[Date Prev][Date Next][Thread Prev][Thread Next][Date index][Thread index]

From |
Kit Baum <baum@bc.edu> |

To |
statalist@hsphsun2.harvard.edu |

Subject |
st: Re: LLF for linear regression |

Date |
Thu, 24 Jul 2003 09:34:01 -0400 |

On Thursday, Jul 24, 2003, at 02:33 US/Eastern, Chuntao wrote:

In page 29 of Maximum Likelihood Estimation with Stata (Gould andGoogle returns

Sribney 1999), the likelihood function for the linear regression model is

written as:

lnL=SUM (ln (phi((y-x*beta)/sigma)) - ln(sigma))

where phi() is the standard normal PDF.

My Question is: How the last term, ln(sigma), comes to the likelihood

function?

www.economics.unimelb.edu.au/subject_pages/ 2003/semester1/316-470/2regression.pdf

Take a look at the expression for loglikelihood, recalling that sigma is one of the parameters to be estimated in the regression problem.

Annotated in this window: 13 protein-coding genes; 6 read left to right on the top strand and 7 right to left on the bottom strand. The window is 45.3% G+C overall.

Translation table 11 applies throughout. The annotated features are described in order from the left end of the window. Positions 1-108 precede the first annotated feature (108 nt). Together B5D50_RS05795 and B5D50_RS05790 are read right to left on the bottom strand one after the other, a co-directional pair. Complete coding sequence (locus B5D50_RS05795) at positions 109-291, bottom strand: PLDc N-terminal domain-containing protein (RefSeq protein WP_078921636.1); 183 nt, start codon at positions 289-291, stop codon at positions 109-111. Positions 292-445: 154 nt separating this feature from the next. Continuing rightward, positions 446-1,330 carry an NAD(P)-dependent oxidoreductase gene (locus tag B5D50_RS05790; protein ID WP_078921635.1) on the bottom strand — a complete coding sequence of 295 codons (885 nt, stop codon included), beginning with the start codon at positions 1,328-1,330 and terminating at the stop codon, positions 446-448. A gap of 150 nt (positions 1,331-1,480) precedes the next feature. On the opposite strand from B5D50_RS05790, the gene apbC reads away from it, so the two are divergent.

Kit

*

* For searches and help try:

* http://www.stata.com/support/faqs/res/findit.html

* http://www.stata.com/support/statalist/faq

* http://www.ats.ucla.edu/stat/stata/

- Prev by Date:
**st: RE: nested parameters** - Next by Date:
**st: how do I make a plot of hazard ratio?** - Previous by thread:
**st: nested parameters** - Next by thread:
**st: how do I make a plot of hazard ratio?** - Index(es):

© Copyright 1996–2017 StataCorp LLC | Terms of use | Privacy | Contact us | What's new | Site index |